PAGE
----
dollars Mexico spends every year on law enforcement, much of it in 
the drug fight. Symbolic shift But the Merida Initiative is as much 
about a symbolic shift toward co-responsibility in the drug war as it 
is about money, officials and analysts said. "President Calderon is 
leading a frontal attack on crime, and ... the results are very 
striking in one year in Mexico," said Ms. Jacobson of the State 
Department. "This is for us one of those situations where it doesn't 
matter what the domestic political situation may be in the U.S., the 
opportunity cannot be lost. It's simply an opportunity that won't 
present itself again to change the relationship." Still, Arturo 
Yanez, who trains detectives for the Mexico City government and has 
worked in federal law enforcement, questioned whether Mr. Calderon's 
counter-narcotics strategy is really working. "Where are the results,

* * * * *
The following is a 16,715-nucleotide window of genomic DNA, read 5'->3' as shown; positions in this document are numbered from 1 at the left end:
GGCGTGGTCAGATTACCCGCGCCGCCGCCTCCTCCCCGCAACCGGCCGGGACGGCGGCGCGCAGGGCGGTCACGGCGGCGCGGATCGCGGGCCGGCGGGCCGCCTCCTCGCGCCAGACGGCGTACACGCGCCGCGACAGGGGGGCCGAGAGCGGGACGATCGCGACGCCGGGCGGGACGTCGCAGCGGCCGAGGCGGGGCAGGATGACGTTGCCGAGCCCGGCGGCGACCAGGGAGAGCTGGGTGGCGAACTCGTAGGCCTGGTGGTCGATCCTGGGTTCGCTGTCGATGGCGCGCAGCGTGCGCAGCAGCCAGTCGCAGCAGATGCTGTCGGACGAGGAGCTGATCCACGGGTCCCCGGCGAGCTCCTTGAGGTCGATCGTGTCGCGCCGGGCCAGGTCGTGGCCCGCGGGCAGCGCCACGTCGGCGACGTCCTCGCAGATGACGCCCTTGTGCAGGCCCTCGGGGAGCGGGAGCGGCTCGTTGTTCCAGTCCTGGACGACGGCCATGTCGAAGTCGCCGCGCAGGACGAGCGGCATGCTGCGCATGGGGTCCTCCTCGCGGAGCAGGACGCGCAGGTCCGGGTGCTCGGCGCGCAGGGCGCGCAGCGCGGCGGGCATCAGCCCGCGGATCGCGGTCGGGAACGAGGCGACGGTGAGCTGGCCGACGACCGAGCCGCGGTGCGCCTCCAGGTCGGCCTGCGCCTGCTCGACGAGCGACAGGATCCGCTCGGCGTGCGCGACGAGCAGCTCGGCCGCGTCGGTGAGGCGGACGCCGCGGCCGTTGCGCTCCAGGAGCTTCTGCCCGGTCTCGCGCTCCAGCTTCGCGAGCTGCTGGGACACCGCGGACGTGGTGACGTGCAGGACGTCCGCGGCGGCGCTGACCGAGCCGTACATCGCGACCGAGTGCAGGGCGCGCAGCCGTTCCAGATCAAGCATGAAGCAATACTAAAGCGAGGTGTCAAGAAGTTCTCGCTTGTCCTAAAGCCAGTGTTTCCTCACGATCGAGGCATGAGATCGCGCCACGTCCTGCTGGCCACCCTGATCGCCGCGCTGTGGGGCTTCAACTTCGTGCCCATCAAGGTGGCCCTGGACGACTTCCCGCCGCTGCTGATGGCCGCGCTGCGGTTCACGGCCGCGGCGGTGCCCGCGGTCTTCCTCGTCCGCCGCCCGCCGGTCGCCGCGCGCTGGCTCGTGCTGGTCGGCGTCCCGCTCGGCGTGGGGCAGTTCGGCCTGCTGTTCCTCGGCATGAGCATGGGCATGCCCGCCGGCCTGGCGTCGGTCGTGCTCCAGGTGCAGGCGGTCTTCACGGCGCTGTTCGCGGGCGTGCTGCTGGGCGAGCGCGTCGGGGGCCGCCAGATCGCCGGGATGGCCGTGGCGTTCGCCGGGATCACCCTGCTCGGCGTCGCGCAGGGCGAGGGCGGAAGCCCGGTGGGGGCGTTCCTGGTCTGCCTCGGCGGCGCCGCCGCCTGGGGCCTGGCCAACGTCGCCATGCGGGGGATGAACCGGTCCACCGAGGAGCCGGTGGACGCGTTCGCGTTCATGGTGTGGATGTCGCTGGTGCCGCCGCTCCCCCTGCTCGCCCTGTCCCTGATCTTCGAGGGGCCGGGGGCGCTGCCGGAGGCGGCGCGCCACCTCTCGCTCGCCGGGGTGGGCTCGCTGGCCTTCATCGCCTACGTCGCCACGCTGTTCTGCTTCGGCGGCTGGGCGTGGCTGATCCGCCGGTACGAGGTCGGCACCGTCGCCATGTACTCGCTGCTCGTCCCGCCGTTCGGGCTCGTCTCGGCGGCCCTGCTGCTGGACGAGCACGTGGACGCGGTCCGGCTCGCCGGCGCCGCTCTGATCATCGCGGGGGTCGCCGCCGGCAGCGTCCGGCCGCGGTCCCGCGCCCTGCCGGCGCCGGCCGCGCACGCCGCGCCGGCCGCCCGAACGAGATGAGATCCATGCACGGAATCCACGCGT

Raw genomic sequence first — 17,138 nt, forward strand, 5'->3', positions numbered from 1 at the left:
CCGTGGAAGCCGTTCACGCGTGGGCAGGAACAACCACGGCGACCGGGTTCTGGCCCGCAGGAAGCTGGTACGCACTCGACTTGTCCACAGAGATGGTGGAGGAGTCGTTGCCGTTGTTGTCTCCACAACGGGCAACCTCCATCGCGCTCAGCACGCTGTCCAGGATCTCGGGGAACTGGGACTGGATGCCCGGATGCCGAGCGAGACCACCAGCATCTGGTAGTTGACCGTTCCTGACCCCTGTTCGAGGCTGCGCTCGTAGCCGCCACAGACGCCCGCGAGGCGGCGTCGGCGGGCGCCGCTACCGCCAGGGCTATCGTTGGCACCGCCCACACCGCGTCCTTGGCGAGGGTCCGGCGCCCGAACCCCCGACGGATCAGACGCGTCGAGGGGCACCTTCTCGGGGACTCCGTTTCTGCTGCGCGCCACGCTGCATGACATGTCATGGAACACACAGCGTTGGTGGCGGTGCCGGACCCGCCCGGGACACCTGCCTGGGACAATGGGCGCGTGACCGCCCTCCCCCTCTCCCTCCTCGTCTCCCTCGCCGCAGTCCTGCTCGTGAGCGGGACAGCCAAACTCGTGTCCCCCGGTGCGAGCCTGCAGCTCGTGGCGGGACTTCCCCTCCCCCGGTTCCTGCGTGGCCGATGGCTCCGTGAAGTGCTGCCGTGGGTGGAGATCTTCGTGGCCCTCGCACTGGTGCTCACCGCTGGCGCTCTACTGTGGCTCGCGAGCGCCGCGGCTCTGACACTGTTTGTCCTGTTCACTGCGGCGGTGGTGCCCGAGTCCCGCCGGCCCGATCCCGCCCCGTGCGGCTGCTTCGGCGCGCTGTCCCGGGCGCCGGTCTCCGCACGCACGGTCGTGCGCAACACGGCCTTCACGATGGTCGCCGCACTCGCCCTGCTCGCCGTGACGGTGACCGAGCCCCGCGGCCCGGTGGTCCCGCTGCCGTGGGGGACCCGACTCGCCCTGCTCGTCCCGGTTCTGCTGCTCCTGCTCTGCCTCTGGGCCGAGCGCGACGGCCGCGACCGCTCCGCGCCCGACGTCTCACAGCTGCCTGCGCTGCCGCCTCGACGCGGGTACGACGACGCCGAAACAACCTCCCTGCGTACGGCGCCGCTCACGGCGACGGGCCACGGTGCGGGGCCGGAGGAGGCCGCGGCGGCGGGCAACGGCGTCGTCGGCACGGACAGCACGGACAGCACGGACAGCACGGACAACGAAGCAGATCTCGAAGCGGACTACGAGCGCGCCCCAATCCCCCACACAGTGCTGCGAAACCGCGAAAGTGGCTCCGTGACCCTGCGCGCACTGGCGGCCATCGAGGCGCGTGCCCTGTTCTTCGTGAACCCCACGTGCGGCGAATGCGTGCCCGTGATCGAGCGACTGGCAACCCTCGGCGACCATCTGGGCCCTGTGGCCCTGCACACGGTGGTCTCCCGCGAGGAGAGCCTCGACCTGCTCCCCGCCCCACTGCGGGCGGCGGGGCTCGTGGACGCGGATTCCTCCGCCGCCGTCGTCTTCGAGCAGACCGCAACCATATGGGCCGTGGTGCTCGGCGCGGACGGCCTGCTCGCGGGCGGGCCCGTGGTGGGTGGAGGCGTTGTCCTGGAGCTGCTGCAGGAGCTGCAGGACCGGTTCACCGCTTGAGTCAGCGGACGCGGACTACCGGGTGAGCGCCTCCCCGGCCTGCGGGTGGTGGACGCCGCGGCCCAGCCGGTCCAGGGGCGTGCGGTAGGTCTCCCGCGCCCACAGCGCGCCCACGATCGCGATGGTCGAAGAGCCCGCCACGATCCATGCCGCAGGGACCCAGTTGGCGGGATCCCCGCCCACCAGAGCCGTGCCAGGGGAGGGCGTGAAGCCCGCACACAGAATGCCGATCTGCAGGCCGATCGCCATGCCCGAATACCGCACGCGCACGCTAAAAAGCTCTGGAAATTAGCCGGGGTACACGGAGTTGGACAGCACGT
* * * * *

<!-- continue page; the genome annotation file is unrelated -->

the numbers ... ? Information is thin," he said. The influence of 
organized crime "is growing across Mexico. How exactly are we winning?"

Alfredo Corchado reported from Washington and Mexico City, Tim 
Connolly reported from Washington, and staff writer Laurence Iliff 
contributed from Mexico City.

WHAT'S INCLUDED The Merida initiative calls for providing Mexico with 
$1.4 billion in equipment and programs to counter the power of drug 
cartels, including:

Eight transport helicopters. Two surveillance aircraft. Night vision 
scanners. Secure communications equipment. Forensics, polygraph and 
human rights training. Programs promoting judicial reform.